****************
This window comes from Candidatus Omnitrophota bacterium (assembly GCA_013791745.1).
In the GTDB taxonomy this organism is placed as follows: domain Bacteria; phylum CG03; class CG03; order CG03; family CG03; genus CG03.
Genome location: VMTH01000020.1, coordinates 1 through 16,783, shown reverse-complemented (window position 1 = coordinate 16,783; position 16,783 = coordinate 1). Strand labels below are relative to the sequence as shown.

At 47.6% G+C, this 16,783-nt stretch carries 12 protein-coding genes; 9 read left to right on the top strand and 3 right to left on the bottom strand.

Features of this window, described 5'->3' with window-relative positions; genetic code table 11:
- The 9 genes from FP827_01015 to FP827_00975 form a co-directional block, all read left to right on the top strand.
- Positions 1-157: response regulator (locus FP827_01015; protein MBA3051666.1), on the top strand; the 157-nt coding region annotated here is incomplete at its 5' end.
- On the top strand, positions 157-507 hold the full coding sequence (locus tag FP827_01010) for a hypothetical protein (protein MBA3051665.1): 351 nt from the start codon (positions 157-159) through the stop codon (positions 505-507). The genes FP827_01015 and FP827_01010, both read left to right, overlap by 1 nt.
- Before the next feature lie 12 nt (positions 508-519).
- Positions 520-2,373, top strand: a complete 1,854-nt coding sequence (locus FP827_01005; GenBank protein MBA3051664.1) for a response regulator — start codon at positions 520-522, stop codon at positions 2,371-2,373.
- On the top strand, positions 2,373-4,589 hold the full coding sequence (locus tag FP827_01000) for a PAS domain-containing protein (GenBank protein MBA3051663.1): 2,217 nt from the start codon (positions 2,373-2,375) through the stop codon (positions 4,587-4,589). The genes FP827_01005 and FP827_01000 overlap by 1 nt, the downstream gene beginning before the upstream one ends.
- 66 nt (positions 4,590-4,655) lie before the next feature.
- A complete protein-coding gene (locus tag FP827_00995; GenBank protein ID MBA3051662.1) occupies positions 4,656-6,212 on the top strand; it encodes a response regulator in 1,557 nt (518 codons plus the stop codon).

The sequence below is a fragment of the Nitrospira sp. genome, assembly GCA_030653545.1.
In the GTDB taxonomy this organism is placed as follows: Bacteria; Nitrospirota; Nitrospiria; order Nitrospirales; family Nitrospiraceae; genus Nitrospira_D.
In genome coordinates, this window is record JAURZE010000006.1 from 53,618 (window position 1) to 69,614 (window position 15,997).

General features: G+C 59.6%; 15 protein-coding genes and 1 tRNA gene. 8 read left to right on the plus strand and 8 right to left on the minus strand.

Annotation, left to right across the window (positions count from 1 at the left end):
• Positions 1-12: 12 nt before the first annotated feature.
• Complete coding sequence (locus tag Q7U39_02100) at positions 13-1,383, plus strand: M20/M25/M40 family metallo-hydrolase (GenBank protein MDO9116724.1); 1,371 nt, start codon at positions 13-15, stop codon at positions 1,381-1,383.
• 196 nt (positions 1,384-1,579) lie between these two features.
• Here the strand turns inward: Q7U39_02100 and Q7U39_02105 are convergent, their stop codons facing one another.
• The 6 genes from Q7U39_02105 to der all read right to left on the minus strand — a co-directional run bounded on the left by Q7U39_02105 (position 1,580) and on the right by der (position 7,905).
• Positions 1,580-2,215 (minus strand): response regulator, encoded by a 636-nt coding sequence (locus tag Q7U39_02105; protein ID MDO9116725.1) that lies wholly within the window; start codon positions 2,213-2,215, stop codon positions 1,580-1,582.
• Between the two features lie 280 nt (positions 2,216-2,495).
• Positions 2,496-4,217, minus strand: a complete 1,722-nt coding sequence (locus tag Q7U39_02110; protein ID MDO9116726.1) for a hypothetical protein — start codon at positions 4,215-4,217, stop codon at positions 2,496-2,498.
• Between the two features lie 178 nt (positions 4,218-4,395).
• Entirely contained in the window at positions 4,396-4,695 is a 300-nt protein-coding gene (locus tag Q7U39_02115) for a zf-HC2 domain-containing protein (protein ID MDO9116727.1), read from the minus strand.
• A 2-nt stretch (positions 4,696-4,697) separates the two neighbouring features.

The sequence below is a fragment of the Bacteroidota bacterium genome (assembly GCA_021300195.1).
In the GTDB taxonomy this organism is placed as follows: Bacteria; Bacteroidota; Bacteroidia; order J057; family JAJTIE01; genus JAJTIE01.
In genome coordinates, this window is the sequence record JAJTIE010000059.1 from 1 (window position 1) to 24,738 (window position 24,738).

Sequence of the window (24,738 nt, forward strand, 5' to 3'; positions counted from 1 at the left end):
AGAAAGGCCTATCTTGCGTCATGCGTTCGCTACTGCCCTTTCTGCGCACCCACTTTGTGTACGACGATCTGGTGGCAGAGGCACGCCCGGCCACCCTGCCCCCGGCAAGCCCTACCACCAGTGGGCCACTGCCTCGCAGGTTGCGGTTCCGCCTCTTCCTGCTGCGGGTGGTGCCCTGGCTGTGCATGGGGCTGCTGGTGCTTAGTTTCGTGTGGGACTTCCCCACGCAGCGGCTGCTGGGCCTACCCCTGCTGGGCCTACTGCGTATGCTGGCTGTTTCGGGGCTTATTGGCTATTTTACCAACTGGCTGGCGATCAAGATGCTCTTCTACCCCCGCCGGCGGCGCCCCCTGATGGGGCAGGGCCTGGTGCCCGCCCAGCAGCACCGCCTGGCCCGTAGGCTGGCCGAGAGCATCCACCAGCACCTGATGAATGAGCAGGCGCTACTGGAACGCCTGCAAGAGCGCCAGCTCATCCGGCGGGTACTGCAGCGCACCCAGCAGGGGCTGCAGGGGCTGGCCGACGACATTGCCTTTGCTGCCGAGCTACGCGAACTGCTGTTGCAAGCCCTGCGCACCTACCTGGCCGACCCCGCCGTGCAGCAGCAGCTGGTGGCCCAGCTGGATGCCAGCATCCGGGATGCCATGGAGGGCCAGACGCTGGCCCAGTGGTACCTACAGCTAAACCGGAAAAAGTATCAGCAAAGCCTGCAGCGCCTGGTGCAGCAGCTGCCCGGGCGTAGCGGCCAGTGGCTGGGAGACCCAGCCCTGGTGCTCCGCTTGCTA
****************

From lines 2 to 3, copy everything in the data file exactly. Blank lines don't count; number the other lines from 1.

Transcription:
In the GTDB taxonomy this organism is placed as follows: domain Bacteria; phylum CG03; class CG03; order CG03; family CG03; genus CG03.
Genome location: VMTH01000020.1, coordinates 1 through 16,783, shown reverse-complemented (window position 1 = coordinate 16,783; position 16,783 = coordinate 1). Strand labels below are relative to the sequence as shown.